One of the nice things about clearing the decks of the blog is that I can pick and choose old posts from time to time – to make them new again. A version of the following post first appeared in 2007.
Through many times in my life I have struggled to find the place where being a good person ends, and friendship begins – and where friendship ends and love begins.
Those who know me a little may well see by turns an idealist, a clown, flashes of intelligence, or even idiocy at times. Those closest to me perhaps know another person – the person who lifts when others are down – who includes when others are excluded – who tries to fix when others are broken. You might call it the pursuit of happiness in others.
There appear to be many different kinds of people in this world, and where many people take in order to give, I seem to be a spring – a well or sorts. It’s interesting in many ways – while not subscribing to eastern philosophies as such I have drawn many parallels with those who can heal – the idea that energy can be given and taken between living creatures is appealing. I read the Celestine Prophecy many years ago, and while the book is on the whole dreadful, the central idea of energy, and the complex transactions that take place in the world around us seemed plausible.
Fixing people is a dangerous game though. The energy you share with others is not infinite. Quite often it will be re-paid for no more reason than “you listened”, or “you noticed”, but sometimes it is not repaid – indeed, some people seem to spend their life continually sucking energy from everybody they cross paths with.
Anybody with children knows that you pour into them your hopes, your dreams, even your life – and after giving everything you have, you face a day when they fly the nest – when they stand as your equal and find their own way without need of your assistance. The same is true of close friends that you have perhaps helped through hard times – you prop up, listen, share thoughts, carry confidances, and then – when you have lifted them back onto their feet you have to face the time when they can once more face the world – and strangely you may never be quite as close as you once were.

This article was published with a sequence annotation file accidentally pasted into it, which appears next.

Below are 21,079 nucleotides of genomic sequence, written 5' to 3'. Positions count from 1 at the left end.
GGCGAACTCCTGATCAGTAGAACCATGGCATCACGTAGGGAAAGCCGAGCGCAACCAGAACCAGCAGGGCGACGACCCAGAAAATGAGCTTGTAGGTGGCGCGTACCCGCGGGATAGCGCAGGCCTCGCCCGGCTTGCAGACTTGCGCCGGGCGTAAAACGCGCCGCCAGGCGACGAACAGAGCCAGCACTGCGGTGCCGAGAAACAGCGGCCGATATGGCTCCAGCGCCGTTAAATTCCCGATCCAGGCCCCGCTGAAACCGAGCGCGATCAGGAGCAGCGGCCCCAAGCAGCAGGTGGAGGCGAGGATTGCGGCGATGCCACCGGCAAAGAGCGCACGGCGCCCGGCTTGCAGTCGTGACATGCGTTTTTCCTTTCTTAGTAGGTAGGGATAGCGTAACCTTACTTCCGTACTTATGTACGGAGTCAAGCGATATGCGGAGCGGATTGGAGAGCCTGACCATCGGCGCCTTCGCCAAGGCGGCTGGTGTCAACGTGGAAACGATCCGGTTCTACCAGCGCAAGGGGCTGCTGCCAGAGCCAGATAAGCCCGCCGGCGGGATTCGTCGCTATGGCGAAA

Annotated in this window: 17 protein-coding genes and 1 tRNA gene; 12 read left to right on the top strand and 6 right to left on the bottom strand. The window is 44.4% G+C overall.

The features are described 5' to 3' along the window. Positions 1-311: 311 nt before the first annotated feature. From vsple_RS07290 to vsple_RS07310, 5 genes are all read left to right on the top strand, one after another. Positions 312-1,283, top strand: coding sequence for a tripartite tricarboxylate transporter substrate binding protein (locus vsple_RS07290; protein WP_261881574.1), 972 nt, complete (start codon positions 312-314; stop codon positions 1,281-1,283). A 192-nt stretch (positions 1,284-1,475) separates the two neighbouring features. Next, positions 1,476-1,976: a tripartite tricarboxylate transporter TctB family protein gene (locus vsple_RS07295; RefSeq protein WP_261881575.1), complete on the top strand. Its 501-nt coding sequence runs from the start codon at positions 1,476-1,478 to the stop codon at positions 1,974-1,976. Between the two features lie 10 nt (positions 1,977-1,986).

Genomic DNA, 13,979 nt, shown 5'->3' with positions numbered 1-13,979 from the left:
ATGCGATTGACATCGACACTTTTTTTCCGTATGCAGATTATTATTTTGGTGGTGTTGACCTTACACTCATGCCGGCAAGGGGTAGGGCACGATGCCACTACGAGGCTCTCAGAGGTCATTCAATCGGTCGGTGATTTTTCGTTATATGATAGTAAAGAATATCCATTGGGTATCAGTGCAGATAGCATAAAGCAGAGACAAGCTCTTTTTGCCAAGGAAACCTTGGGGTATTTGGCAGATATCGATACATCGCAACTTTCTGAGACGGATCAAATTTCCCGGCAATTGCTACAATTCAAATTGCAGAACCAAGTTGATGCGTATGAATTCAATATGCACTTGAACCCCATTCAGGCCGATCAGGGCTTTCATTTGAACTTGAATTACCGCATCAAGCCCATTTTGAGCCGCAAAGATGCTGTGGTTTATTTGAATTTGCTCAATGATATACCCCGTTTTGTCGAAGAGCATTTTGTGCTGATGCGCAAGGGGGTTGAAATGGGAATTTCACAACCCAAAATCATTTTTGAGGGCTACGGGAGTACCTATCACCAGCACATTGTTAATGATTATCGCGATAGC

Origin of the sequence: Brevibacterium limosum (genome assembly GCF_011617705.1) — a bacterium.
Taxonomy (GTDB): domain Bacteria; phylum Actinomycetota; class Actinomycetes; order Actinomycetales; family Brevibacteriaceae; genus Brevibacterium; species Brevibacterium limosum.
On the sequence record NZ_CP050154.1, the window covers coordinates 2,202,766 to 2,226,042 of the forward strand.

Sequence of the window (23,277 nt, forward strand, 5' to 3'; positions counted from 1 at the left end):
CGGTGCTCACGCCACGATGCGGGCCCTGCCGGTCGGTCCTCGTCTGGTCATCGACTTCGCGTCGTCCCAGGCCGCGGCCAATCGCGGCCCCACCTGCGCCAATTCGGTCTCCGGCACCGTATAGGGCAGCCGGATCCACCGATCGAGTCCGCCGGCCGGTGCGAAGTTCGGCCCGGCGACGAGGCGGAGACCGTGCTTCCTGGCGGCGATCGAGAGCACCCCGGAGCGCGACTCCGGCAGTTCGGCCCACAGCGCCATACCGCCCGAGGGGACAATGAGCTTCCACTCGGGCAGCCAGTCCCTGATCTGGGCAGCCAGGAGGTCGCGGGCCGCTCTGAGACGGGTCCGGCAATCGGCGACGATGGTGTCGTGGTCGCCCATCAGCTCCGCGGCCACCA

It’s a difficult thing – friendship – if you give too much, you may not receive equally in return. If you don’t give enough, the friendship may not happen at all – which raises an entirely different question; why do we need friends? Is it a part of the human condition? Some people seem to *need* those close to them far more than others – and I suspect I may fall into that bracket.
One thing I do know is that despite the sense of loss you might experience when somebody turns to finally face the world once more, you can take heart from the knowledge that you had a part to play in their reconstruction. There is a tremendous sense of pride – the pride of being a friend – of having been there at their lowest ebb. A pride in having shared their problems and lightened their load.